Image courtesy of Eagle Harbor Book Company | Join Leigh Calvez, naturalist and author of the New York Times-bestselling “The Hidden Lives of Owls” at 7 p.m. Thursday, March 7 at Eagle Harbor Book Company as she discusses her latest book, which goes deep to discover the elusive lives of whales in the Pacific Ocean.

Image courtesy of Eagle Harbor Book Company | Join Leigh Calvez, naturalist and author of the New York Times-bestselling “The Hidden Lives of Owls” at 7 p.m. Thursday, March 7 at Eagle Harbor Book Company as she discusses her latest book, which goes deep to discover the elusive lives of whales in the Pacific Ocean.

Naturalist brings whale book to Winslow shop

Join Leigh Calvez, naturalist and author of the New York Times-bestselling “The Hidden Lives of Owls” at 7 p.m. Thursday, March 7 at Eagle Harbor Book Company as she discusses her latest book, which goes deep to discover the elusive lives of whales in the Pacific Ocean.

In “The Breath of a Whale,” Calvez draws from a dozen years researching, observing and probing the lives of the giants of the deep to relate the stories of nature’s most remarkable creatures — from ancient blue whales and migratory humpbacks to the familial orcas who struggle against catastrophic ecological change to survive.

Calvez invites the reader onto a small research catamaran maneuvering among 100-foot-long blue whales; to join the task of monitoring patterns of humpback whale movements at the ocean surface; and to follow the hopeful story of Springer, the orphaned orca calf who became the first cetacean to be successfully reintroduced to the wild after rehabilitation. Combining a breadth of scientific knowledge with her narrative gifts as a nature writer, Calvez reminds us that to understand the lives of whales deepens our connection with the natural world.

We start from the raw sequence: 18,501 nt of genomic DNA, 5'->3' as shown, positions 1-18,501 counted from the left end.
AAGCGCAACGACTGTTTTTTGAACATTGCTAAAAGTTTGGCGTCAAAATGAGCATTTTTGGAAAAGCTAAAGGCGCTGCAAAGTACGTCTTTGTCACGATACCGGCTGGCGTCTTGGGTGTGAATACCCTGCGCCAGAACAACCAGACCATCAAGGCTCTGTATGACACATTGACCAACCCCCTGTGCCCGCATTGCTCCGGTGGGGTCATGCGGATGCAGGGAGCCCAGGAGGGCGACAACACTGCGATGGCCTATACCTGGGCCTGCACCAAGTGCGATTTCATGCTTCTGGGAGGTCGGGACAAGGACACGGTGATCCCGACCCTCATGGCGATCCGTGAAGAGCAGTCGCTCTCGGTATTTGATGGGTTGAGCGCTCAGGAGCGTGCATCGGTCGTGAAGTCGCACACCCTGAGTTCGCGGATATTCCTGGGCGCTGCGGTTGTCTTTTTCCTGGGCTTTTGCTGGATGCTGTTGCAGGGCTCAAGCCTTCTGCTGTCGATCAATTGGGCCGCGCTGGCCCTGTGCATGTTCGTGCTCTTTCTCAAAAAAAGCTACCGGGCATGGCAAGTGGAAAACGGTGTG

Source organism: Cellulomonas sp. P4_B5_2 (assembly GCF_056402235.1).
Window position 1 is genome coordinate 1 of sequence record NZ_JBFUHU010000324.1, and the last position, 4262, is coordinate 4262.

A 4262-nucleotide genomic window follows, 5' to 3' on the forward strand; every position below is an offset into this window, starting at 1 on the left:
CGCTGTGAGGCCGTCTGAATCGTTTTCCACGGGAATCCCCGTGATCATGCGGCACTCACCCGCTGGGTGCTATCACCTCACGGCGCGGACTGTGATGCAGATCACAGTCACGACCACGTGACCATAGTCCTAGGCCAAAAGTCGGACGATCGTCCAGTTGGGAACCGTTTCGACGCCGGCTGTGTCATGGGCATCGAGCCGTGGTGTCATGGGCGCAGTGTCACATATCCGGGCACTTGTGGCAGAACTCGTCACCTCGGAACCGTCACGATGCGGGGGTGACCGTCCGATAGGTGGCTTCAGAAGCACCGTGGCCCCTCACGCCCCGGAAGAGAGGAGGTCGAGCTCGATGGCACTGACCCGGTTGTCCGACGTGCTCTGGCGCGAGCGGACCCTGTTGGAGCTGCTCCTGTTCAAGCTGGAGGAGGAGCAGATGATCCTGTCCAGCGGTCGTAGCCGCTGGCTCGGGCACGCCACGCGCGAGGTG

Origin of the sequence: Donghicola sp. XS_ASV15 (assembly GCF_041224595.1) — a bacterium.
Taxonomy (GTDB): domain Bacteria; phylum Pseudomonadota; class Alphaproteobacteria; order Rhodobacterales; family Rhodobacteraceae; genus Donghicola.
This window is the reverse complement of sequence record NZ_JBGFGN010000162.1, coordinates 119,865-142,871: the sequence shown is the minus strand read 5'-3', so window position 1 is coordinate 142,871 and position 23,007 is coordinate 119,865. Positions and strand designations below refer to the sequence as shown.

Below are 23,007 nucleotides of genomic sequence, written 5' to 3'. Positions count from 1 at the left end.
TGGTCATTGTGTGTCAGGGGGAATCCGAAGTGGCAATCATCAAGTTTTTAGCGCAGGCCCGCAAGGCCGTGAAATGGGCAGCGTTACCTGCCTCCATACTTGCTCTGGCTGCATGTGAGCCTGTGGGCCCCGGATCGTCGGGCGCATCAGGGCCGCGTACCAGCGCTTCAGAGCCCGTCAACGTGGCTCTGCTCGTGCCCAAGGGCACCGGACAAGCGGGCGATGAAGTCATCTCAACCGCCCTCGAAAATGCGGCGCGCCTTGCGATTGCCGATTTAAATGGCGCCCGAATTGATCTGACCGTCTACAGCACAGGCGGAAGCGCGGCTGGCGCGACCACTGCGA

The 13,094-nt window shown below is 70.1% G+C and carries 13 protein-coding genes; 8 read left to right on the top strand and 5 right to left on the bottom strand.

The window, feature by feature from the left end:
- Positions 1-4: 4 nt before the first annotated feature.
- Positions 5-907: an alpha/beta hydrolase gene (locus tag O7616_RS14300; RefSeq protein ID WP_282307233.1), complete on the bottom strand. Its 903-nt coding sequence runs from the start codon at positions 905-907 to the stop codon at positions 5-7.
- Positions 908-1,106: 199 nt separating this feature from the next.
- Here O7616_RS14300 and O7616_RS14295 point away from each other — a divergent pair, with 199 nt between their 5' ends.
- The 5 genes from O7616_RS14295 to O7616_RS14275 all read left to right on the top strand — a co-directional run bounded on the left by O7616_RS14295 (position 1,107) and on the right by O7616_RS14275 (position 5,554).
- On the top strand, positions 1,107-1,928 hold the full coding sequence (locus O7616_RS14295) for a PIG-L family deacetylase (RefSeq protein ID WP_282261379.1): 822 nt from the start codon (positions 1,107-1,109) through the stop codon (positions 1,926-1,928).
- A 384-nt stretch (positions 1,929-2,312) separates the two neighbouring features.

Calvez has worked with whales and dolphins as a scientist, naturalist and nature writer. As a scientist, she was research director for the Ocean Mammal Institute on such projects as the effect of vessel traffic on endangered humpback whales off Maui, Hawaii. She also led the only independent research team observing the Navy’s testing of Low Frequency Active Sonar on humpback whales in their nurseries in Hawaii in 1998.

As a naturalist she has worked on whale watch boats in Massachusetts to see humpback and finback whales on the feeding grounds of Stellwagen Bank, in Hawaii on the breeding grounds of the humpback whale, and in the San Juan Islands of Washington state, watching pods of orca whales. She has also led extended whale watching journeys to New Zealand, British Columbia, and the Azores Islands off Portugal.

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